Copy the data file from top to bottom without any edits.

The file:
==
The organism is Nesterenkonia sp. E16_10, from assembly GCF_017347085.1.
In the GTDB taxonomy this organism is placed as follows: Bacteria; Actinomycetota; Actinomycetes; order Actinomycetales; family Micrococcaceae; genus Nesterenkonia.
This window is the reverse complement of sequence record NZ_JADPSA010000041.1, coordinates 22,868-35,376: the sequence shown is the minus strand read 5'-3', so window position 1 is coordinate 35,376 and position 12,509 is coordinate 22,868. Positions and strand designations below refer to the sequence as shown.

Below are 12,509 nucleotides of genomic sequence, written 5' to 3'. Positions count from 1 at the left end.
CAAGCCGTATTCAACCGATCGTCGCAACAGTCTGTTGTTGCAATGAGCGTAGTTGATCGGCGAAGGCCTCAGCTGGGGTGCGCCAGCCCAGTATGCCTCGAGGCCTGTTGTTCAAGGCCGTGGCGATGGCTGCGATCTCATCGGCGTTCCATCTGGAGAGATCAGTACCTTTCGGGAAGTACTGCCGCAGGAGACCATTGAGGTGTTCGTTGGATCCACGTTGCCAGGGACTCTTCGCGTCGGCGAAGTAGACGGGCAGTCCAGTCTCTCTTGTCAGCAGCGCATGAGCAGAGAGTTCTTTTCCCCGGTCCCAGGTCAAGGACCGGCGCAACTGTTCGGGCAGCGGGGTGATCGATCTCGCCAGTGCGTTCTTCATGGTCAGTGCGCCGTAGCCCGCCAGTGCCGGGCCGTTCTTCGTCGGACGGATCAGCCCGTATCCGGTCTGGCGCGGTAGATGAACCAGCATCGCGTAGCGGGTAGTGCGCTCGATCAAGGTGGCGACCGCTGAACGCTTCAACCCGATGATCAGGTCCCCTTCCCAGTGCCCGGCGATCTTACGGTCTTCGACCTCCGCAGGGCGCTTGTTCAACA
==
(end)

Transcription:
The organism is Nesterenkonia sp. E16_10, from assembly GCF_017347085.1.
In the GTDB taxonomy this organism is placed as follows: Bacteria; Actinomycetota; Actinomycetes; order Actinomycetales; family Micrococcaceae; genus Nesterenkonia.
This window is the reverse complement of sequence record NZ_JADPSA010000041.1, coordinates 22,868-35,376: the sequence shown is the minus strand read 5'-3', so window position 1 is coordinate 35,376 and position 12,509 is coordinate 22,868. Positions and strand designations below refer to the sequence as shown.

Below are 12,509 nucleotides of genomic sequence, written 5' to 3'. Positions count from 1 at the left end.
CAAGCCGTATTCAACCGATCGTCGCAACAGTCTGTTGTTGCAATGAGCGTAGTTGATCGGCGAAGGCCTCAGCTGGGGTGCGCCAGCCCAGTATGCCTCGAGGCCTGTTGTTCAAGGCCGTGGCGATGGCTGCGATCTCATCGGCGTTCCATCTGGAGAGATCAGTACCTTTCGGGAAGTACTGCCGCAGGAGACCATTGAGGTGTTCGTTGGATCCACGTTGCCAGGGACTCTTCGCGTCGGCGAAGTAGACGGGCAGTCCAGTCTCTCTTGTCAGCAGCGCATGAGCAGAGAGTTCTTTTCCCCGGTCCCAGGTCAAGGACCGGCGCAACTGTTCGGGCAGCGGGGTGATCGATCTCGCCAGTGCGTTCTTCATGGTCAGTGCGCCGTAGCCCGCCAGTGCCGGGCCGTTCTTCGTCGGACGGATCAGCCCGTATCCGGTCTGGCGCGGTAGATGAACCAGCATCGCGTAGCGGGTAGTGCGCTCGATCAAGGTGGCGACCGCTGAACGCTTCAACCCGATGATCAGGTCCCCTTCCCAGTGCCCGGCGATCTTACGGTCTTCGACCTCCGCAGGGCGCTTGTTCAACA